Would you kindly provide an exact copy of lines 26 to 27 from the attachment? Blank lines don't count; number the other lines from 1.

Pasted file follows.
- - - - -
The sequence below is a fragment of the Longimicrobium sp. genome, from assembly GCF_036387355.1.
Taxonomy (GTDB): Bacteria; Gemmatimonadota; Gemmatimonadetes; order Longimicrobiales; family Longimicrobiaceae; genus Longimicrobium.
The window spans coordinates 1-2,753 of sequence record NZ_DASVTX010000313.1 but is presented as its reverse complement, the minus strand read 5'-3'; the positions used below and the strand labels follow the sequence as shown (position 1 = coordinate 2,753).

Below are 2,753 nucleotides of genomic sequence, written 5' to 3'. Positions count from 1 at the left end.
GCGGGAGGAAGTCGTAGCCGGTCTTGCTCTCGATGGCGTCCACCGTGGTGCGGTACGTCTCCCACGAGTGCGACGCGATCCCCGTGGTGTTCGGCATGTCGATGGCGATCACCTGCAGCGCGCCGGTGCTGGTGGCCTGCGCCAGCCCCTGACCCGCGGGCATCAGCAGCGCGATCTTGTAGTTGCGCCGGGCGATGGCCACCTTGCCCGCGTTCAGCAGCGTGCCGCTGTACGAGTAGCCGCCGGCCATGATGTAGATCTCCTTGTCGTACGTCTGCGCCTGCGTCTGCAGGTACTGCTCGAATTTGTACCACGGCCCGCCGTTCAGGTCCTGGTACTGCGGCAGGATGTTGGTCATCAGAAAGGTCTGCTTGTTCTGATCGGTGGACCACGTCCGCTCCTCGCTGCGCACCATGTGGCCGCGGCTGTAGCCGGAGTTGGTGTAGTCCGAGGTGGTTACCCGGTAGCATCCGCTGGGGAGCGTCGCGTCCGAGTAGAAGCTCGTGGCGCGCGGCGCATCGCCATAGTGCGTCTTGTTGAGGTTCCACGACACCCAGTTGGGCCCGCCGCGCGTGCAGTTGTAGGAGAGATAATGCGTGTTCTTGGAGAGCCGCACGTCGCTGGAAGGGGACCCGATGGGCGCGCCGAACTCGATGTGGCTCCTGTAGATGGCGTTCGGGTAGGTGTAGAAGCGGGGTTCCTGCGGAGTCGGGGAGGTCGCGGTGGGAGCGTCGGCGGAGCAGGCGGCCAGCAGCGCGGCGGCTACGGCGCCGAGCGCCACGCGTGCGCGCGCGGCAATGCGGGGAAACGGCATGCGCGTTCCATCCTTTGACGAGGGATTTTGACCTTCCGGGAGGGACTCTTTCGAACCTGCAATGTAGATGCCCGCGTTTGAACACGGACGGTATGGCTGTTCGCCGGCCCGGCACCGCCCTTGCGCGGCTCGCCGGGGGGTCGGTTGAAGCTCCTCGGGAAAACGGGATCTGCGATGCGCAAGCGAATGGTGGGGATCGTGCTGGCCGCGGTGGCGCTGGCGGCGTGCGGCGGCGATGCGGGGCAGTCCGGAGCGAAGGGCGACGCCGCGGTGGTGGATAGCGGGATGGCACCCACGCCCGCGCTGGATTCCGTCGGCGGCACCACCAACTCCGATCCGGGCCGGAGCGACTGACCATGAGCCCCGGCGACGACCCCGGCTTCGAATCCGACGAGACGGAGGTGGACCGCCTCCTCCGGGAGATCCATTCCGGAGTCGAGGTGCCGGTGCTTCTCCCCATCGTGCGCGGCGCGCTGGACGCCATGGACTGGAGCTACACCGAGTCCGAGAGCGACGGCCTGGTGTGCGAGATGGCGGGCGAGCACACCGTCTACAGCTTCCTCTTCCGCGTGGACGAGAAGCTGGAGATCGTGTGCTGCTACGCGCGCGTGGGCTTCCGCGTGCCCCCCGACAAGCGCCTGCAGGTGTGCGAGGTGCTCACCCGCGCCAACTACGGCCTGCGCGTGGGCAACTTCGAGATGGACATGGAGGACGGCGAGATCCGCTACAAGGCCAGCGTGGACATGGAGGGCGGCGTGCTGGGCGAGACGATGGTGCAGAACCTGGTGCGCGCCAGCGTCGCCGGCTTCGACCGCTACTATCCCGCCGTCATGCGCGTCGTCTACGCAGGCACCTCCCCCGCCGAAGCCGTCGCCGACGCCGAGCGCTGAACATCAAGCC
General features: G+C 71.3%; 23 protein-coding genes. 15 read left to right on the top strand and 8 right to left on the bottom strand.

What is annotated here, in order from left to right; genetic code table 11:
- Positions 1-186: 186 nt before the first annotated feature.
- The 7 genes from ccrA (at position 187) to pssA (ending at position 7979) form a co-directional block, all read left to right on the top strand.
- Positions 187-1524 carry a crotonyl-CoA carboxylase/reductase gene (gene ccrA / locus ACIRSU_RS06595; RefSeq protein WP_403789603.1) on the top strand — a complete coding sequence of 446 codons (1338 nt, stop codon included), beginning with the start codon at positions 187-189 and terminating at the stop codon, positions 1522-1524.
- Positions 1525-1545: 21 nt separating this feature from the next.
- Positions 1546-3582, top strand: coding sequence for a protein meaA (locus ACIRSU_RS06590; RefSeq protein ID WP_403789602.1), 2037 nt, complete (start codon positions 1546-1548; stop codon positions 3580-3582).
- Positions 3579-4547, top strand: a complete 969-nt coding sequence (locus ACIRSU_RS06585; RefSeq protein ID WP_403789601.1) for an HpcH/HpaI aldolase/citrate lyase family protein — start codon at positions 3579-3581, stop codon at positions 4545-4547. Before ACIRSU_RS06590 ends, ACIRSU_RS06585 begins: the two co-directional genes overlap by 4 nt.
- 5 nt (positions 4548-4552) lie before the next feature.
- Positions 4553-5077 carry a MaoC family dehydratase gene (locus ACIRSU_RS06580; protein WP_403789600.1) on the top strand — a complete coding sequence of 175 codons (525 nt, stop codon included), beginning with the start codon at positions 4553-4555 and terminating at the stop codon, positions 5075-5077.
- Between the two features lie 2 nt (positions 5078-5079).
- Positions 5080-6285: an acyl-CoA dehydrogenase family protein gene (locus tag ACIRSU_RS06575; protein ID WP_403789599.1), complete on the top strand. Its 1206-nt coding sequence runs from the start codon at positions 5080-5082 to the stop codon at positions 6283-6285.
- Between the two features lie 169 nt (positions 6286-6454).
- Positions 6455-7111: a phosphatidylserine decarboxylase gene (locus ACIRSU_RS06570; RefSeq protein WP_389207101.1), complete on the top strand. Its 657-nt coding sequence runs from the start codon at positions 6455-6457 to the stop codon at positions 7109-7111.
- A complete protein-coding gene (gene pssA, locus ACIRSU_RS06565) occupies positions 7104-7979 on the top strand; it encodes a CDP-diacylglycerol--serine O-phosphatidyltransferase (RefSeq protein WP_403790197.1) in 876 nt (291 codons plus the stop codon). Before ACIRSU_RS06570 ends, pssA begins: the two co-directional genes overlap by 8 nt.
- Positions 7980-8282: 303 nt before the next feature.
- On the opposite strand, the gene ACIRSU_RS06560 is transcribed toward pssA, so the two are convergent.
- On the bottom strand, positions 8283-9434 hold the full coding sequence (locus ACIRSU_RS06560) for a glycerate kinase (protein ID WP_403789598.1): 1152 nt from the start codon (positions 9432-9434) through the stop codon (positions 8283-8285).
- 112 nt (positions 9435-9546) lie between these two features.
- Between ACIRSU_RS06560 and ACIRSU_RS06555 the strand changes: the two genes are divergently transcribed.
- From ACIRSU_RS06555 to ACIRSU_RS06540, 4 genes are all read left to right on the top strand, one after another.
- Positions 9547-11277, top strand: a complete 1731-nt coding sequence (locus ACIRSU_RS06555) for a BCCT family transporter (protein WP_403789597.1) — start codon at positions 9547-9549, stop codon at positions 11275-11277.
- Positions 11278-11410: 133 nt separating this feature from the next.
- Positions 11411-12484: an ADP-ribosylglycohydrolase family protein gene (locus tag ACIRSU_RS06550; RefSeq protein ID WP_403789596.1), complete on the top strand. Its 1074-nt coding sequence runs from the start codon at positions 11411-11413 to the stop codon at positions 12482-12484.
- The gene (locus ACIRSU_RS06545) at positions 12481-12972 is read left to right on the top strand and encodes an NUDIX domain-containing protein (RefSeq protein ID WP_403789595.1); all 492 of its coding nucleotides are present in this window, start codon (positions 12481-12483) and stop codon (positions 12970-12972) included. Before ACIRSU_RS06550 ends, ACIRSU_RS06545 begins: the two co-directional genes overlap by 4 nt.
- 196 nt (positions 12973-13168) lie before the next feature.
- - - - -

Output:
- From ACIRSU_RS06555 to ACIRSU_RS06540, 4 genes are all read left to right on the top strand, one after another.
- Positions 9547-11277, top strand: a complete 1731-nt coding sequence (locus ACIRSU_RS06555) for a BCCT family transporter (protein WP_403789597.1) — start codon at positions 9547-9549, stop codon at positions 11275-11277.